A first object of the present invention is to provide an easily assembled and low cost heat sink with retainers.
Other objects, advantages and novel features of the invention will become more apparent from the following detailed description of the present embodiment when taken in conjunction with the accompanying drawings.
A heat sink assembly comprises a heat sink and a pair of retainers. The heat sink includes a plate with a flat bottom surface for abutting against an upper face of a chip and has a large number of fins that are integral with the plate. A locking protrusion is formed at a proper position of each sidewall of the plate. A pair of retainers each comprises a transition portion, two engaging arms perpendicular to each other, and a nail downwardly extending from the transition portion. Each engaging arm extends from the transition portion and slightly slops downwardly therefrom. A rectangular sheath is provided on a distal end of each engaging arm remote from the transition portion, and defines a channel having a shape in conformity to a profile of the locking protrusion so that the sheath can fittingly engage with the locking protrusion. The nail includes a main body, a neck section, a protruding section and a cone section. A slot is defined through a lower part of the neck section and through the protruding section and the cone section to create two bifurcated legs so that a lower end portion of the nail will have good resilience, allowing it to extend through a PCB and lock therewith.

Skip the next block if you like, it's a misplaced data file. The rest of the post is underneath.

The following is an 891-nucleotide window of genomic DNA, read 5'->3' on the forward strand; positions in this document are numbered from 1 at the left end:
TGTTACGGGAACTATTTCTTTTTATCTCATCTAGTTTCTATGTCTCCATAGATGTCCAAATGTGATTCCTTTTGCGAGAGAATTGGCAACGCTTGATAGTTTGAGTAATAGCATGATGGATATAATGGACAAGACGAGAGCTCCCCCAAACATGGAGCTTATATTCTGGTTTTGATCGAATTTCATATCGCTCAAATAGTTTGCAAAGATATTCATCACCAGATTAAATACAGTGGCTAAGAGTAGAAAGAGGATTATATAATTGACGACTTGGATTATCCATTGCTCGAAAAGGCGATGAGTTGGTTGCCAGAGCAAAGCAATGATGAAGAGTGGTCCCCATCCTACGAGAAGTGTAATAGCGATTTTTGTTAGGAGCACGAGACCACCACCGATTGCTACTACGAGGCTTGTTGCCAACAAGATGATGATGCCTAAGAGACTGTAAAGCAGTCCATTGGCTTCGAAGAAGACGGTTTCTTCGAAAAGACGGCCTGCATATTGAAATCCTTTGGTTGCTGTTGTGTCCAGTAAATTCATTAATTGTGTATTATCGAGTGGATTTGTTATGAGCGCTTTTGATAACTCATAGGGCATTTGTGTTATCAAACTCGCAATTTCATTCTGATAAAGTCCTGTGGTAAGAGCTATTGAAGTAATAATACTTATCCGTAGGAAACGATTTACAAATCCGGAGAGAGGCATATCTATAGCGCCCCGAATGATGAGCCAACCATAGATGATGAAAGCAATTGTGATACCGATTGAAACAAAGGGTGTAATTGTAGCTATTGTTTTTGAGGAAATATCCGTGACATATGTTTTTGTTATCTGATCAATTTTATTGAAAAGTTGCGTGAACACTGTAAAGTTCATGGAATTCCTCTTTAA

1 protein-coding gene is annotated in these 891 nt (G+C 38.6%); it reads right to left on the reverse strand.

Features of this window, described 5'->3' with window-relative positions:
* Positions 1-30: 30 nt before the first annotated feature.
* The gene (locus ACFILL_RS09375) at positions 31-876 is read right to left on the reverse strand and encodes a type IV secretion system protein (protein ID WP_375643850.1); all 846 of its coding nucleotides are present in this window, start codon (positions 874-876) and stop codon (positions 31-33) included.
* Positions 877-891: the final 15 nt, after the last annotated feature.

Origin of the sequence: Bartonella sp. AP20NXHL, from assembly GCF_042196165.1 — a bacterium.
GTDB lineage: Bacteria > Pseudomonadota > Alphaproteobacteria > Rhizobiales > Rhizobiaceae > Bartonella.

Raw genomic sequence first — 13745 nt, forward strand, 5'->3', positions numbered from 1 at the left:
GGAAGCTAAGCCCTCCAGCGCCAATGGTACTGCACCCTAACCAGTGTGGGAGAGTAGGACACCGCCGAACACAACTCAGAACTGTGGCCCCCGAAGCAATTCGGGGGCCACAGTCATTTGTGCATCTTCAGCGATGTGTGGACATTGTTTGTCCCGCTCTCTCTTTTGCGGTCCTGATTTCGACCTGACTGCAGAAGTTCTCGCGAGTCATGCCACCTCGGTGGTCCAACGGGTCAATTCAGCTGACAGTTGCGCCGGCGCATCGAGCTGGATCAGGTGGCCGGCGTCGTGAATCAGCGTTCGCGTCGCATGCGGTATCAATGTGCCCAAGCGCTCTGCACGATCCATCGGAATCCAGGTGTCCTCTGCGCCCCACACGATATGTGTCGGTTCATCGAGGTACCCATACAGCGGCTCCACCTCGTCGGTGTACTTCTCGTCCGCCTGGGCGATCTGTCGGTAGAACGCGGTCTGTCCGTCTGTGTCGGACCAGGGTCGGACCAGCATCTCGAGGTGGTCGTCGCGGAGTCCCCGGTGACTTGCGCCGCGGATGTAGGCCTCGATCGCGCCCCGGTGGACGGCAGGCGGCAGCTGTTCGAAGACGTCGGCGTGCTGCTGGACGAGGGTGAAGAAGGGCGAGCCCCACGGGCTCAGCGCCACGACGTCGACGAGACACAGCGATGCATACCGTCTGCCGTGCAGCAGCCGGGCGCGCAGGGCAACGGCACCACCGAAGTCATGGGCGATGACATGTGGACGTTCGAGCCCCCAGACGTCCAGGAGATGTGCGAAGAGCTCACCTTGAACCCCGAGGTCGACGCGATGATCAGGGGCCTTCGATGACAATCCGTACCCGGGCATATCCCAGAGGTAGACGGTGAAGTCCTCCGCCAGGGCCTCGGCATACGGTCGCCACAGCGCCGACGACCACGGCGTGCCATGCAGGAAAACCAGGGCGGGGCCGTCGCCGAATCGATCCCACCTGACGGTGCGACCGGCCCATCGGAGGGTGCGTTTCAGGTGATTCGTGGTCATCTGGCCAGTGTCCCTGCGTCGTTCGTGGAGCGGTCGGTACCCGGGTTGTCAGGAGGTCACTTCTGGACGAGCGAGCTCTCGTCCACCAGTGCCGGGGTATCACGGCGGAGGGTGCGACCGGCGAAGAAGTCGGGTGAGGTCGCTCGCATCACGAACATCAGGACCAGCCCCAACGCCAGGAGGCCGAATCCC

FIG. 1 is an assembled view of a heat sink assembly in accordance with the present invention;
FIG. 2 is an exploded view of the heat sink assembly of FIG. 1;
FIG. 3 is an assembled, cross-sectional view of a nail of one of the retainers in accordance with the present invention extending through a printed circuit board;
FIG. 4 is an exploded view of a conventional heat sink assembly.
Referring to FIGS. 1-3, a heat sink assembly comprises a heat sink 1 and a pair of retainers 2. The heat sink 1 includes a plate 10 with a flat bottom surface 11 for abutting against an upper face of a chip (not shown) and has a large number of fins 12 that are integral with the plate 10. A locking protrusion 13 is integrally formed on a proper position of each sidewall 14 of the plate 10. The heat sink is made of a material with a high thermal conductivity, such as aluminum.